Pince & Pints (Singapore)

Facade of Pince & Pints @ Duxton Road
Thanks to its well-oiled PR machine, I don’t believe that there is anything about Pince & Pints (“P&P’) that you don’t already know.
Occupying 2 units of black-and-red swathed shop house space, this new kid on the Duxton Road block by fresh-faced owner, Frederick Yap, is barely a month-old but it’s already making a splash among shellfish aficionados.
They all come for the same thing: American lobsters (or Homarus Americanus) sourced from USA and Canada, done 5 ways (all priced at S$48 each).
Grilled lobster @ Pince & Pints
You can have the lobster whole, either steamed or grilled (we suggest you go with grill on your first try), served with shoe string fries, herbed butter sauce and a side of grated Parmesan-topped mesclun leaves drizzled with cherry balsamic dressing. For shellfish lovers, it’s undoubtedly the best way to savour the simplicity and succulence of the grilled-to-order lobsters.
Lobster roll @ Pince & Pints
Or have lobster roll New England style, where an entire lobster (including its claws) is steamed, hand-shredded and tossed in mayonnaise. The chives-crowned lobster stuffing is as predictable as most gets but the bun is a standout. Made to order by a local bakery, the bun is pan-fried in butter to unveil a crisp and delightfully buttery profile before it embraces the voluptuous flesh of the shellfish. In case you’re wondering why it’s priced at S$48 a pop when other restaurants are selling it at prices as low as S$29, bear in mind that one whole lobster (yielding about 160g of meat) is used here and it may not be the case with the cheaper options (on that note, it’s useful to know that several restaurants out there are purchasing American lobsters from Yap). Expect the same condiments that accompany the whole grilled lobster except that a so-thick-that-it-refuses-to-pour garlic aioli for dipping fries replaces the herbed butter sauce.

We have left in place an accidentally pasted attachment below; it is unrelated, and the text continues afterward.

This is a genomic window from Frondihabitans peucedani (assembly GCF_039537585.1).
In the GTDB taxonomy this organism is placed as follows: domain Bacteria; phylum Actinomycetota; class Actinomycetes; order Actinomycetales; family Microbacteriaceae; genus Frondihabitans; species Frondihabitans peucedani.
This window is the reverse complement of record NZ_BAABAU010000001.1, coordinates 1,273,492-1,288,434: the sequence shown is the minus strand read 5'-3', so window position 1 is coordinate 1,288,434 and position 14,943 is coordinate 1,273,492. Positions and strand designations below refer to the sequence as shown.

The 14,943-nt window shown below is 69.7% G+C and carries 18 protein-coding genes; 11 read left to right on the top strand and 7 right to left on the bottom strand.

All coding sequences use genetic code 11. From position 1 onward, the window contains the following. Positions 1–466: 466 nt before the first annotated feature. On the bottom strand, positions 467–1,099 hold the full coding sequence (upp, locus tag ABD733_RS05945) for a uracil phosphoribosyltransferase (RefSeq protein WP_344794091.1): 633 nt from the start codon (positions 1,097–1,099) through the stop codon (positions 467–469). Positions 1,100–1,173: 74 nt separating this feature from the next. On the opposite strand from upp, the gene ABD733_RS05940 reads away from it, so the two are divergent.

If you like it saucy, this chilli lobster is for you
If you like it hearty and saucy, the chilli lobster dish beckons. Much like Singapore’s famed chilli crab, the lobster is served basking in a sweet and tangy (just mildly spicy) tomato-based sauce with fried man tou (Chinese buns) on the side. If you need more mantou to wipe up the intoxicating sauce, a set of 5 is available at S$3.50 each.
Still hungry? You may have to hop over to Dibs or Etna for desserts. Whether you like it or not, that’s all on offer at P&P at the moment. There are talks of menu expansion to include dishes like XO sauce wok-fried lobster with rice and ee fu noodles with lobster but it’s unlikely you’ll taste these any time soon.
But if you’re in the mood for drinks, it’s worthwhile chilling out at the 8-seat bar counter for the rather-extensive menu of craft beers, wines and wallet-friendly cocktails.
Did we mention that P&P does not take reservations? Be here at 6pm or get ready to queue.
32/33 Duxton Road, Singapore 089 496 | +65- 6225 7558 | pinceandpints.com
 

 

© Evelyn Chen 2013
Please note that the reviews published on this blog are sometimes hosted. I am under no obligation to review every restaurant I’ve visited. If I do, the reviews are 100% my own.

 

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